Julio Teheran's last-minute scratch from his scheduled start will lead to a longer absence. The Tigers placed the veteran right-hander on the 10-day injured list on Saturday with what is being classified as a right shoulder strain.
“He’s going to miss quite a few starts,” manager A.J. Hinch said. “For the foreseeable future, he’s not going to be throwing. Shoulder strains, those are very difficult to manage while throwing, so he’s going to be shut down for a period of time here.”
Teheran was examined by multiple doctors, Hinch said, and he is likely to consult with more specialists. The additional opinions involve potential rehab timelines. Surgery is not expected to be a consideration at this point, according to a source with knowledge of the situation.
Teheran was in his pregame warmup routine for Friday’s series opener in Cleveland when he felt tightness in his right triceps. Teheran told coaches he was willing to pitch, but the Tigers shut him down for precautionary reasons. Derek Holland stepped in from the bullpen to make the spot start and pitched 2 2/3 innings, allowing a three-run home run to Franmil Reyes in the opening inning that the Tigers never overcame.
More pertinent to the Tigers’ plans without Teheran was who finished the game. Michael Fulmer pitched the final four innings in relief, allowing only another Reyes homer and a José Ramírez infield single while striking out five. He’ll step into the rotation when Teheran’s spot comes up on Wednesday in Houston.
Teheran has been surprisingly durable over his decade in the Majors. The 30-year-old made at least 30 starts in each of his seven full seasons with the Braves before making nine starts for the Angels in last year’s abbreviated season. He earned a spot in Detroit’s rotation out of Spring Training as a non-roster invite, and slotted in as the Tigers’ second starter.
“I feel for him, because he had worked to earn a spot on our team,” Hinch said. “He’s a veteran guy that was trying to get back on the right side of the evaluation process and the injury sets him back a little bit. He will do his diligence and make sure that he gets himself right. We expected him to be a stable part of the rotation and unfortunately the injury didn’t allow that to happen.”
Another potential factor in the Tigers’ long-term rotation plans is Spencer Turnbull, who threw for the alternate-site Tigers squad against their Cubs counterparts Saturday in South Bend, Ind. Turnbull, who began the season on the injured list due to COVID protocols, threw a 10-pitch inning before a rain delay ended his outing. He threw another few simulated innings at an indoor facility next door, Hinch said, but will get another alt-site outing next week.
With Fulmer moving into the rotation, the Tigers recalled right-hander Alex Lange from their taxi squad to fill Fulmer’s spot in the bullpen. It’s the first Major League stint for Lange, the Tigers’ No. 29 prospect, according to MLB Pipeline. The 25-year-old right-hander made a strong impression in Spring Training, his fastball bumping up to 97 mph over five Grapefruit League appearances to go along with his sharp breaking pitches.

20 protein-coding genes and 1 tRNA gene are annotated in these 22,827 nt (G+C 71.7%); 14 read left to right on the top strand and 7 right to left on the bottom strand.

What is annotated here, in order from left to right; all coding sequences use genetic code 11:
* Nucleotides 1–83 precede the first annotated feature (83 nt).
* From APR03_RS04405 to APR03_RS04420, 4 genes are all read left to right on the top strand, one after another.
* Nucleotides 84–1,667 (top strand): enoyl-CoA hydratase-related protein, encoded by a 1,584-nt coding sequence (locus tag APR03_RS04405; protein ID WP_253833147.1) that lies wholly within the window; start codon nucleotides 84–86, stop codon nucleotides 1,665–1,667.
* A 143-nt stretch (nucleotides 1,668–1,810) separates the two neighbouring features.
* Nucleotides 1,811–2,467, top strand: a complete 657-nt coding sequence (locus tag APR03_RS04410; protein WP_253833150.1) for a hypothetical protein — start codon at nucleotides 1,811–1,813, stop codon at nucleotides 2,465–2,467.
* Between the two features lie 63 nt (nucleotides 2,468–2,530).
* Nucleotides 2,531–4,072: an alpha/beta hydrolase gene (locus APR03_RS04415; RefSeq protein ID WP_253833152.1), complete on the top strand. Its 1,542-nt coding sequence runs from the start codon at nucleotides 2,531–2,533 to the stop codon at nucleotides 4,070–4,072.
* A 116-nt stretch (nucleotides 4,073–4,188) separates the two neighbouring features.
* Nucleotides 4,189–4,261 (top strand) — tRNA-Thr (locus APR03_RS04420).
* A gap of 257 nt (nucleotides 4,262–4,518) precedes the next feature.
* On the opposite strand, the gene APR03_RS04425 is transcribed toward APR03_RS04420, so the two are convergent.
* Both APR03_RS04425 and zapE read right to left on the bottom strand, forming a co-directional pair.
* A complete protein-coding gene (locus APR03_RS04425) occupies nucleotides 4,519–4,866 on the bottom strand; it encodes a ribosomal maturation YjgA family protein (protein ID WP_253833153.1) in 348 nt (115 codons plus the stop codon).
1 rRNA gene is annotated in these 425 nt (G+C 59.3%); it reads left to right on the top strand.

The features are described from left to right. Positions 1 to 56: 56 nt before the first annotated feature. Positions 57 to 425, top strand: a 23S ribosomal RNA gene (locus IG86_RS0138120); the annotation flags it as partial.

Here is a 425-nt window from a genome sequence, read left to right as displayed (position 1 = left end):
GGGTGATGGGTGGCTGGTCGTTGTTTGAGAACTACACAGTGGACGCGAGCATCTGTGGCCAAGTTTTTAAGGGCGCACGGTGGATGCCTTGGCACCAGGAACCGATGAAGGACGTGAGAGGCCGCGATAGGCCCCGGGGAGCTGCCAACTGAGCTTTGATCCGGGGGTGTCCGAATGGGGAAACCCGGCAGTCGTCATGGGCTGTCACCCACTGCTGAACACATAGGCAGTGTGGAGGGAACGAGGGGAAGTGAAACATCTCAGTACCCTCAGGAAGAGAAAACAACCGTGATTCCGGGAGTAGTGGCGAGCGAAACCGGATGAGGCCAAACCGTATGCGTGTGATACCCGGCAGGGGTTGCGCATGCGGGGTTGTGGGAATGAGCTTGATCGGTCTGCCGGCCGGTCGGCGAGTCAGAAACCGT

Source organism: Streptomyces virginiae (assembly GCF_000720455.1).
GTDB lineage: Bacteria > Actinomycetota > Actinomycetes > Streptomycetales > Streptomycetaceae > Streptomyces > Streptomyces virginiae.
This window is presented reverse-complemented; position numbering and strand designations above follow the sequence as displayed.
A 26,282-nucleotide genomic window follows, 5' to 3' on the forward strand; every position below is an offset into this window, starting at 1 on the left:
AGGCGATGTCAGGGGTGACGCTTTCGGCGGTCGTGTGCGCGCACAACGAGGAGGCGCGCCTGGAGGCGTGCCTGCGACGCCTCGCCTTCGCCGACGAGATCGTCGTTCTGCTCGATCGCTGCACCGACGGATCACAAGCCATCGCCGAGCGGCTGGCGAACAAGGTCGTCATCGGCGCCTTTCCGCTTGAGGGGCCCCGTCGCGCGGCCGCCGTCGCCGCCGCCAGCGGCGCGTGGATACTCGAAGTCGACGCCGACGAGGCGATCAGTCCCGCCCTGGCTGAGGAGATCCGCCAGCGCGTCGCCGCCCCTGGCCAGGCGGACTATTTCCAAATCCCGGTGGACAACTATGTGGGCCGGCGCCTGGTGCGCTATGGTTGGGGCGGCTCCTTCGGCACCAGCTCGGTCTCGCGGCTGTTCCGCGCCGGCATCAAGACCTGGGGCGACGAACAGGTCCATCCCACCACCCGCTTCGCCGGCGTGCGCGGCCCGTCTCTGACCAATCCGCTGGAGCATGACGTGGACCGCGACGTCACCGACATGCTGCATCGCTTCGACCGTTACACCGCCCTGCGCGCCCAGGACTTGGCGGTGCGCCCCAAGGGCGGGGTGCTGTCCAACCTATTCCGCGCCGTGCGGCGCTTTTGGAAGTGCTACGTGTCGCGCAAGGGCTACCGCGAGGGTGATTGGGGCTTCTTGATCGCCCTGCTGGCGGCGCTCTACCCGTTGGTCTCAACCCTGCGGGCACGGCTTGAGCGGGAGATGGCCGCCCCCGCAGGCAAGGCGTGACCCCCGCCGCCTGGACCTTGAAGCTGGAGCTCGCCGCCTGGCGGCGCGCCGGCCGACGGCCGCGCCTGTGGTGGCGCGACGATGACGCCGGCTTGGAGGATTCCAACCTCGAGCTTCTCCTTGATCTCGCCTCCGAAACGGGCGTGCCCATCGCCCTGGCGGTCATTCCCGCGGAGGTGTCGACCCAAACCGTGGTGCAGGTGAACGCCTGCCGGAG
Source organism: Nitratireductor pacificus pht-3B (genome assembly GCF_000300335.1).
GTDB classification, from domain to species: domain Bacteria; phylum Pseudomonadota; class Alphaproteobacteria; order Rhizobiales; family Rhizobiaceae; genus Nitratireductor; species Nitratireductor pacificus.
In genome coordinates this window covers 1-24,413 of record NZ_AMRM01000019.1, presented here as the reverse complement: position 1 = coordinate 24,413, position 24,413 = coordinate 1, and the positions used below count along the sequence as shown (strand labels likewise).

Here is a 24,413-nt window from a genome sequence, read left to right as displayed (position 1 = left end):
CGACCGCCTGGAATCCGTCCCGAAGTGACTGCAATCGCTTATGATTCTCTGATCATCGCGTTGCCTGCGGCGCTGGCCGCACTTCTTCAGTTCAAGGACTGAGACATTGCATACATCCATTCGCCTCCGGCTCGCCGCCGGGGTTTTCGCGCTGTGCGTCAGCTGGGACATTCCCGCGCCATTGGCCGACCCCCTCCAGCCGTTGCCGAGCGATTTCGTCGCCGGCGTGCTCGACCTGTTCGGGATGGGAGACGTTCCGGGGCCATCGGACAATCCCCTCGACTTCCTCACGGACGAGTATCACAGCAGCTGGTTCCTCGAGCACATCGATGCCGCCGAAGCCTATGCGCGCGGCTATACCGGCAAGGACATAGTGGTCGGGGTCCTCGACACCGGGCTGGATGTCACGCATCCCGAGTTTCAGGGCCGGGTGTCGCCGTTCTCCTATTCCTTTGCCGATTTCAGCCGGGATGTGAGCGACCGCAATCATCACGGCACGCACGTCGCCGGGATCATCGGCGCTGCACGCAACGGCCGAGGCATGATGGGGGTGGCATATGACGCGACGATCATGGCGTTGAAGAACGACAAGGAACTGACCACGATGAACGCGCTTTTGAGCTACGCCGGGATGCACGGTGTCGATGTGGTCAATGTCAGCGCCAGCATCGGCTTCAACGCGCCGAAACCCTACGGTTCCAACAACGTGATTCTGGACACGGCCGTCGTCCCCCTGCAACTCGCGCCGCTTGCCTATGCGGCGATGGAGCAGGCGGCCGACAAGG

Núñez gets glimpse of Tigers on taxi squad
The Tigers’ first road trip of the season is a bittersweet one for Renato Núñez. The hard-hitting slugger is on the trip. But instead of manning first base, he’s on the taxi squad -- ready to be called up in case the Tigers have an injury or other roster move and need another hitter, much like they needed pitching help with Lange.
While on the taxi squad, Núñez gets to work out with the team. He’s taking advantage of that and working on his defense at first base with coach Ramon Santiago. When the games start, he has to leave the ballpark and watch from the team hotel.
“I come here to the field and, obviously, I want to put my uniform on and I want to go out there and play,” Núñez said on Saturday. “But at the same time, I have to make adjustments and be working on my game. It feels great to be here -- with the coaches, with the players, being in the clubhouse and outside. You’re practicing with the team -- and it’s great. But that’s not what I want. I want to be playing. I want to play again. So we’ll see.”
Núñez was a surprising cut at the end of Spring Training, when manager A.J. Hinch decided to go with a rotation at first base. Núñez had a chance to opt out of his contract when he didn’t make Detroit’s Opening Day roster, but elected to accept an assignment to Triple-A Toledo after talking with team officials and his agent. He spent the first half of the week at the alternate training site in Toledo.
“There were a couple teams that kind of offered me the same deal as here, a Minor League deal,” Núñez said. “When I was here in Spring Training, I [liked] the team. I [liked] the coaching staff. I [liked] the players that we have. And I decided to stay here. I really like this place and hopefully I’ll be here sooner than later.”
Tigers' Minor Leaguers vaccinated
The Tigers now have vaccinated the vast majority of players, coaches and support staff throughout their system. Minor League players and staff in Spring Training in Florida were provided access to COVID-19 vaccines, in addition to players and staff at the Tigers’ alternate training site in Toledo -- a crucial point after the majority of the Tigers' Major League players and staff were vaccinated in Detroit following Opening Day.